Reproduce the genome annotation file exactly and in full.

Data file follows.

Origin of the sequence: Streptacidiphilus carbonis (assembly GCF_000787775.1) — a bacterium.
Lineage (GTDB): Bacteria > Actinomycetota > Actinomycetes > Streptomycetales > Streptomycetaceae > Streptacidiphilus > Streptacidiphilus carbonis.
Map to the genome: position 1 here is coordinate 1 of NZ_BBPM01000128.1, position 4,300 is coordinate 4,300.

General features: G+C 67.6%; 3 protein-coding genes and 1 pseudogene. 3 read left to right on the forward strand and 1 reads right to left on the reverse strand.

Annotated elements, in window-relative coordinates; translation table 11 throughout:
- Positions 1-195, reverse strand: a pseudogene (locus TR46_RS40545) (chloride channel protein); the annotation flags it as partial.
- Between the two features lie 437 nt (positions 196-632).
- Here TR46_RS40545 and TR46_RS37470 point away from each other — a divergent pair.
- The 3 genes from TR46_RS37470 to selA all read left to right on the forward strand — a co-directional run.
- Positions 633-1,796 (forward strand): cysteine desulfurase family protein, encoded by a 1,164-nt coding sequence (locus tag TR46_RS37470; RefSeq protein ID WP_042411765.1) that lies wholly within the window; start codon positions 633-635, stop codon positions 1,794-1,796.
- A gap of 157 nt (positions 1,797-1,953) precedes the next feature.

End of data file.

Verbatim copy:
Origin of the sequence: Streptacidiphilus carbonis (assembly GCF_000787775.1) — a bacterium.
Lineage (GTDB): Bacteria > Actinomycetota > Actinomycetes > Streptomycetales > Streptomycetaceae > Streptacidiphilus > Streptacidiphilus carbonis.
Map to the genome: position 1 here is coordinate 1 of NZ_BBPM01000128.1, position 4,300 is coordinate 4,300.

General features: G+C 67.6%; 3 protein-coding genes and 1 pseudogene. 3 read left to right on the forward strand and 1 reads right to left on the reverse strand.

Annotated elements, in window-relative coordinates; translation table 11 throughout:
- Positions 1-195, reverse strand: a pseudogene (locus TR46_RS40545) (chloride channel protein); the annotation flags it as partial.
- Between the two features lie 437 nt (positions 196-632).
- Here TR46_RS40545 and TR46_RS37470 point away from each other — a divergent pair.
- The 3 genes from TR46_RS37470 to selA all read left to right on the forward strand — a co-directional run.
- Positions 633-1,796 (forward strand): cysteine desulfurase family protein, encoded by a 1,164-nt coding sequence (locus tag TR46_RS37470; RefSeq protein ID WP_042411765.1) that lies wholly within the window; start codon positions 633-635, stop codon positions 1,794-1,796.
- A gap of 157 nt (positions 1,797-1,953) precedes the next feature.